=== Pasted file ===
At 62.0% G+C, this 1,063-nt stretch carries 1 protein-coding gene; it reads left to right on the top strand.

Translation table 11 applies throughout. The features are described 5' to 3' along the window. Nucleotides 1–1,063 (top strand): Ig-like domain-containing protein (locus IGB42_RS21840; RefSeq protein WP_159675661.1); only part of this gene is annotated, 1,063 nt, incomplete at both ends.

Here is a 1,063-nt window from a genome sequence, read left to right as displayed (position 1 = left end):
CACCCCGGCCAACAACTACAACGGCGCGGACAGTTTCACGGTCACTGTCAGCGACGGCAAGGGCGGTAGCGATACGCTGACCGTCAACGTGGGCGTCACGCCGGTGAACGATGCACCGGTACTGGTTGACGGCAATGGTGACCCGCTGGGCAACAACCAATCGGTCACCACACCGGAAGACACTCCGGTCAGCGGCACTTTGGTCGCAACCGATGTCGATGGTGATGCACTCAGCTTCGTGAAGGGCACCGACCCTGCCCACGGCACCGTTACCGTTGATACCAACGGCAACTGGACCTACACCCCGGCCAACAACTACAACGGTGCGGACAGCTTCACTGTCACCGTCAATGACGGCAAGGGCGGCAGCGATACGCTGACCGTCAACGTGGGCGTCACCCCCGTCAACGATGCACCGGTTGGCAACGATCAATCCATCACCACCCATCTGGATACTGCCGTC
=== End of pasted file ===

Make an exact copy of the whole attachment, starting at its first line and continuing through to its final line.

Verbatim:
At 62.0% G+C, this 1,063-nt stretch carries 1 protein-coding gene; it reads left to right on the top strand.

Translation table 11 applies throughout. The features are described 5' to 3' along the window. Nucleotides 1–1,063 (top strand): Ig-like domain-containing protein (locus IGB42_RS21840; RefSeq protein WP_159675661.1); only part of this gene is annotated, 1,063 nt, incomplete at both ends.

Here is a 1,063-nt window from a genome sequence, read left to right as displayed (position 1 = left end):
CACCCCGGCCAACAACTACAACGGCGCGGACAGTTTCACGGTCACTGTCAGCGACGGCAAGGGCGGTAGCGATACGCTGACCGTCAACGTGGGCGTCACGCCGGTGAACGATGCACCGGTACTGGTTGACGGCAATGGTGACCCGCTGGGCAACAACCAATCGGTCACCACACCGGAAGACACTCCGGTCAGCGGCACTTTGGTCGCAACCGATGTCGATGGTGATGCACTCAGCTTCGTGAAGGGCACCGACCCTGCCCACGGCACCGTTACCGTTGATACCAACGGCAACTGGACCTACACCCCGGCCAACAACTACAACGGTGCGGACAGCTTCACTGTCACCGTCAATGACGGCAAGGGCGGCAGCGATACGCTGACCGTCAACGTGGGCGTCACCCCCGTCAACGATGCACCGGTTGGCAACGATCAATCCATCACCACCCATCTGGATACTGCCGTC